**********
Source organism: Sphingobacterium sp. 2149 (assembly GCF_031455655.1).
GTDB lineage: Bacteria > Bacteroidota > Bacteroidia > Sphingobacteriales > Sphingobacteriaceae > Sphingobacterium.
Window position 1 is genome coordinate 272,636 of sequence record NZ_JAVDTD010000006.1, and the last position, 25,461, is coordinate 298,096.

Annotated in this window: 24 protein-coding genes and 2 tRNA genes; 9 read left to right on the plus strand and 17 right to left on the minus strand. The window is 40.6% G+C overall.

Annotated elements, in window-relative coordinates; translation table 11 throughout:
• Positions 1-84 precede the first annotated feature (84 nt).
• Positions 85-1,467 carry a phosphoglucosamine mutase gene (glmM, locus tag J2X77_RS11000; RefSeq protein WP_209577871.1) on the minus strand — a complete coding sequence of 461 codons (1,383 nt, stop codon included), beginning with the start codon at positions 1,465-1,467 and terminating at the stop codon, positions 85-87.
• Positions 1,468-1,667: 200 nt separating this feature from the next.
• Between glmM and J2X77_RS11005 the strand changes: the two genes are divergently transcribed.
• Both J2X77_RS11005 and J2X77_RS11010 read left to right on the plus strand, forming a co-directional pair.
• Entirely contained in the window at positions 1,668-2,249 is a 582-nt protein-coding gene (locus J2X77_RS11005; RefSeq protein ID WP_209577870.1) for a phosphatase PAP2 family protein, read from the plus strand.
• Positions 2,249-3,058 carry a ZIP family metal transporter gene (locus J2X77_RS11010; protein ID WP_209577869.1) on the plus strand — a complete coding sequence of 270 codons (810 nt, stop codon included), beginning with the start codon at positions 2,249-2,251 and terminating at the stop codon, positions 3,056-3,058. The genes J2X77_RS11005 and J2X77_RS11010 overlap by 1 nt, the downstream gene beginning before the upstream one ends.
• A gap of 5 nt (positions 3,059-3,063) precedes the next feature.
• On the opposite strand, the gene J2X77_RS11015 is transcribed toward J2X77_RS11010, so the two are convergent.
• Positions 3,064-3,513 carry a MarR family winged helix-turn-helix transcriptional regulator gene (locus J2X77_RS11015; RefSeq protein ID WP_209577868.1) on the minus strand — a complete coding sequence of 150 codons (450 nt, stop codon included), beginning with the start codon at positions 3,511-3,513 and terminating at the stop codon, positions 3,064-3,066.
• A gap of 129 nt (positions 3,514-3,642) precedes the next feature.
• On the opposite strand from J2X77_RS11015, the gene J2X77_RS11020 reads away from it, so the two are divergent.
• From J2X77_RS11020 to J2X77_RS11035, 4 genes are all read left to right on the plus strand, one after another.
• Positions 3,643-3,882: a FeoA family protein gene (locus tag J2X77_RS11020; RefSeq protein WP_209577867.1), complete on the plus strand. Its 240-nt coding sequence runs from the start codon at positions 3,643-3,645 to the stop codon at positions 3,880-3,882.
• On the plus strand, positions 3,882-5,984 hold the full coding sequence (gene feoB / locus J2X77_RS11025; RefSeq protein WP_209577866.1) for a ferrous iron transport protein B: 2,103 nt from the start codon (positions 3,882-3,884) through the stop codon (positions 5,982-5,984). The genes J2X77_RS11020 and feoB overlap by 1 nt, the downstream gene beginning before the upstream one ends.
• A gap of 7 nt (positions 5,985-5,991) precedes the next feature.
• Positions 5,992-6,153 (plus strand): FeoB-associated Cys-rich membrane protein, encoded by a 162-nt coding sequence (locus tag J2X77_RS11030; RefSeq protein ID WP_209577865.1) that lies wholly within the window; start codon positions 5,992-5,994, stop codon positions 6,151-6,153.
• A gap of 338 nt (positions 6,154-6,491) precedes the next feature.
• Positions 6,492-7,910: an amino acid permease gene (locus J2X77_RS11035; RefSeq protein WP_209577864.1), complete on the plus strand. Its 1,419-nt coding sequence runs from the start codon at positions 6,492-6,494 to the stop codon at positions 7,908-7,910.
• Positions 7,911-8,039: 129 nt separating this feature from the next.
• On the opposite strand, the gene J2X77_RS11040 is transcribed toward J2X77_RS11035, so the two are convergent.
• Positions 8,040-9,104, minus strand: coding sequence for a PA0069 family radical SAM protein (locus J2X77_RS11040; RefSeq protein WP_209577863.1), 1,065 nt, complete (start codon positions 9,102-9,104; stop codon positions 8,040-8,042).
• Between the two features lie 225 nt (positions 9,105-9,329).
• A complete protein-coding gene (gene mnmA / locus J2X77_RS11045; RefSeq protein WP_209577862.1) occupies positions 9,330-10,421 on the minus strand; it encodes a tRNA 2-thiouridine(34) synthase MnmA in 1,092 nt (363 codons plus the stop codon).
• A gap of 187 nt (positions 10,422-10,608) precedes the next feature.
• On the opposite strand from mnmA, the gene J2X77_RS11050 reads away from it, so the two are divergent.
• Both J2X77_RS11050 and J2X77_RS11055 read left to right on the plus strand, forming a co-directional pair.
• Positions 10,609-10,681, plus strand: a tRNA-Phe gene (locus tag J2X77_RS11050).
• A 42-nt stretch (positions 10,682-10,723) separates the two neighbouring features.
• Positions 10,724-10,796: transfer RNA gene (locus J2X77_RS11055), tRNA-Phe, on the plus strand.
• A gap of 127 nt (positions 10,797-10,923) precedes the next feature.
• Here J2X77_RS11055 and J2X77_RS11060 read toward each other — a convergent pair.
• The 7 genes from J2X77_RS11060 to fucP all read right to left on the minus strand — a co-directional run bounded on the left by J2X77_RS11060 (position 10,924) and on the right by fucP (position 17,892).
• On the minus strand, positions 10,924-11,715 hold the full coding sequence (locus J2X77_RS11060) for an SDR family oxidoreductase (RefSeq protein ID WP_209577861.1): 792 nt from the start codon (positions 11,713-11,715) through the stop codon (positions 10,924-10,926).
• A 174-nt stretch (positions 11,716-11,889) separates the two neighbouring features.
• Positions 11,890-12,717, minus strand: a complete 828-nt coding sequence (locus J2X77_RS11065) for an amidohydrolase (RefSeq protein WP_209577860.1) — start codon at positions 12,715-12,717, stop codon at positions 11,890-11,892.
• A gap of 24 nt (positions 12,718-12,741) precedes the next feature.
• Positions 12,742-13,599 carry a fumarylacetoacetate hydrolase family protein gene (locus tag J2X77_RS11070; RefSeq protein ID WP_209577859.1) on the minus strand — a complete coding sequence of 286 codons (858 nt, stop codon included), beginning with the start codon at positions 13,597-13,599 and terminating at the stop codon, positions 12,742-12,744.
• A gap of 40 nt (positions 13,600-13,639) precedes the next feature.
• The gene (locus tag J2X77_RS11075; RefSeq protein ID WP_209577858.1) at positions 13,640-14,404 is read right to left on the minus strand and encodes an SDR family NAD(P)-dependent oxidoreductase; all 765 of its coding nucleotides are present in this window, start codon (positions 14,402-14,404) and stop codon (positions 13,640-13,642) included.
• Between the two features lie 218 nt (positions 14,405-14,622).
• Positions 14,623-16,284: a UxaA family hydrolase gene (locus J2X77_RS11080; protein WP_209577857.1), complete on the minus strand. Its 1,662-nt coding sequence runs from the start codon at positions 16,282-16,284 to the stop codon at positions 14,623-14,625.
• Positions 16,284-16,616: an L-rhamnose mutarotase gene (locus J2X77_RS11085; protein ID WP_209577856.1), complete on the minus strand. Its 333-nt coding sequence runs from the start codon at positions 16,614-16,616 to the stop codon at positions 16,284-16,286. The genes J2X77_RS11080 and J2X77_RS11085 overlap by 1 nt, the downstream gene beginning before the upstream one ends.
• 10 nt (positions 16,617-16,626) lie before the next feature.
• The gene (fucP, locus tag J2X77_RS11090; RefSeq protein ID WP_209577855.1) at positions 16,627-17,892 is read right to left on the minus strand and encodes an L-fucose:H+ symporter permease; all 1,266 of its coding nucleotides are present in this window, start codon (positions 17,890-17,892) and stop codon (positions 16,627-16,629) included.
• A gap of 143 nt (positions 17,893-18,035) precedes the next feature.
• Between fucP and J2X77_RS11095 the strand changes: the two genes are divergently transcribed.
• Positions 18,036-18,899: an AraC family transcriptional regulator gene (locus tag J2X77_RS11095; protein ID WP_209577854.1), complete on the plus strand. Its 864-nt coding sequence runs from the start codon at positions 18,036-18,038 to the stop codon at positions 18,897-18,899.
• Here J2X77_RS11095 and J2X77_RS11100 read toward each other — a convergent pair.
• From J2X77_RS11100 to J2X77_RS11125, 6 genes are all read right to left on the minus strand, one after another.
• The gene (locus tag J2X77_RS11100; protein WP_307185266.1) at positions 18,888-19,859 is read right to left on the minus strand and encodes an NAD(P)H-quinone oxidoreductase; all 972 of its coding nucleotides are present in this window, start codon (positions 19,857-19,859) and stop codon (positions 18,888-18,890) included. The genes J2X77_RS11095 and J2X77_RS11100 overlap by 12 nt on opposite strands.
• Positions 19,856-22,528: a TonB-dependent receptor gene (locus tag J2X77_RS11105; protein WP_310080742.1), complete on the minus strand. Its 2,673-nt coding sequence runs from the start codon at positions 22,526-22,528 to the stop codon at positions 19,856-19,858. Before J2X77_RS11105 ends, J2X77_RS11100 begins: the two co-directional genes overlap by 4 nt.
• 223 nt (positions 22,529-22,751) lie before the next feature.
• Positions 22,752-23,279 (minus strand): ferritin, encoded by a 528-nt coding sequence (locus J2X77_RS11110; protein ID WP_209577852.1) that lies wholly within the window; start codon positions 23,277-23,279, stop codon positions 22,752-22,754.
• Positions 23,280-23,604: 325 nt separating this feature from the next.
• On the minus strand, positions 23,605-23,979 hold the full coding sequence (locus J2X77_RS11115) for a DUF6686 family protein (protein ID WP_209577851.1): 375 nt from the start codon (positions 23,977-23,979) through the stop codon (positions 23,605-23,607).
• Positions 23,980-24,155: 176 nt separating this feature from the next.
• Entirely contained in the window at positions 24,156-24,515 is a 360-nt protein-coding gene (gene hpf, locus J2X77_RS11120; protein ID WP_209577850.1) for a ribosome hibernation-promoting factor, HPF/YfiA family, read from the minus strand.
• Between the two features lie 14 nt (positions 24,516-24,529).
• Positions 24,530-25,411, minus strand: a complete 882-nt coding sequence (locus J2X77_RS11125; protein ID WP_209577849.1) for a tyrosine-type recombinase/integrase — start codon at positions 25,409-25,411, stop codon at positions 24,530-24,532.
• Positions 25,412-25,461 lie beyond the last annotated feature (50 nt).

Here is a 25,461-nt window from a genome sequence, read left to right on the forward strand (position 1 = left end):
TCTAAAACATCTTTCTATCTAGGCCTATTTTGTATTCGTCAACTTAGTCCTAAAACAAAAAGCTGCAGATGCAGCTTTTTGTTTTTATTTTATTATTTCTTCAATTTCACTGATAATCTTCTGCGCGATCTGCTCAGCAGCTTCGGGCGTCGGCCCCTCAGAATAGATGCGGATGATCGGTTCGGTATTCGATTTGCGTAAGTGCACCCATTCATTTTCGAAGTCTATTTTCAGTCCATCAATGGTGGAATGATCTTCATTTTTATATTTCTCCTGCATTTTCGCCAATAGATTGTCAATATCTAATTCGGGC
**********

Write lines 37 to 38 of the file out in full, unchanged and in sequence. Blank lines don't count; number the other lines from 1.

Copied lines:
• Here J2X77_RS11055 and J2X77_RS11060 read toward each other — a convergent pair.
• The 7 genes from J2X77_RS11060 to fucP all read right to left on the minus strand — a co-directional run bounded on the left by J2X77_RS11060 (position 10,924) and on the right by fucP (position 17,892).